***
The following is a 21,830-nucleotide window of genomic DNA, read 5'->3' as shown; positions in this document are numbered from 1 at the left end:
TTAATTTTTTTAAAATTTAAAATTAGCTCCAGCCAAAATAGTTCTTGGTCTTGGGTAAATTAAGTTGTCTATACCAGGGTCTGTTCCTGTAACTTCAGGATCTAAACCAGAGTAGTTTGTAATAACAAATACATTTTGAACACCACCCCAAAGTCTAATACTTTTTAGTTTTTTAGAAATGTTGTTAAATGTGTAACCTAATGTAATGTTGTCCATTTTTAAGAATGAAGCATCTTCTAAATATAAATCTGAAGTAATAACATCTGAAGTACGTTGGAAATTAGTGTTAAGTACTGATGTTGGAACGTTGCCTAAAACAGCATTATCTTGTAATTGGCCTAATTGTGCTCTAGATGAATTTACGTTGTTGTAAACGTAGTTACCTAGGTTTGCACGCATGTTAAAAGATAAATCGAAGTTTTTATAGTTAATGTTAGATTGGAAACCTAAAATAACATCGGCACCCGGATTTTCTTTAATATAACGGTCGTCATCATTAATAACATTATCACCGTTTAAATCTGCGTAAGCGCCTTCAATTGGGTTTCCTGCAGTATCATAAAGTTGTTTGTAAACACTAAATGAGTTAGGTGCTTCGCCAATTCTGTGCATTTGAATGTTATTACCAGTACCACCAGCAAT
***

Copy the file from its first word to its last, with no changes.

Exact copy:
The following is a 21,830-nucleotide window of genomic DNA, read 5'->3' as shown; positions in this document are numbered from 1 at the left end:
TTAATTTTTTTAAAATTTAAAATTAGCTCCAGCCAAAATAGTTCTTGGTCTTGGGTAAATTAAGTTGTCTATACCAGGGTCTGTTCCTGTAACTTCAGGATCTAAACCAGAGTAGTTTGTAATAACAAATACATTTTGAACACCACCCCAAAGTCTAATACTTTTTAGTTTTTTAGAAATGTTGTTAAATGTGTAACCTAATGTAATGTTGTCCATTTTTAAGAATGAAGCATCTTCTAAATATAAATCTGAAGTAATAACATCTGAAGTACGTTGGAAATTAGTGTTAAGTACTGATGTTGGAACGTTGCCTAAAACAGCATTATCTTGTAATTGGCCTAATTGTGCTCTAGATGAATTTACGTTGTTGTAAACGTAGTTACCTAGGTTTGCACGCATGTTAAAAGATAAATCGAAGTTTTTATAGTTAATGTTAGATTGGAAACCTAAAATAACATCGGCACCCGGATTTTCTTTAATATAACGGTCGTCATCATTAATAACATTATCACCGTTTAAATCTGCGTAAGCGCCTTCAATTGGGTTTCCTGCAGTATCATAAAGTTGTTTGTAAACACTAAATGAGTTAGGTGCTTCGCCAATTCTGTGCATTTGAATGTTATTACCAGTACCACCAGCAAT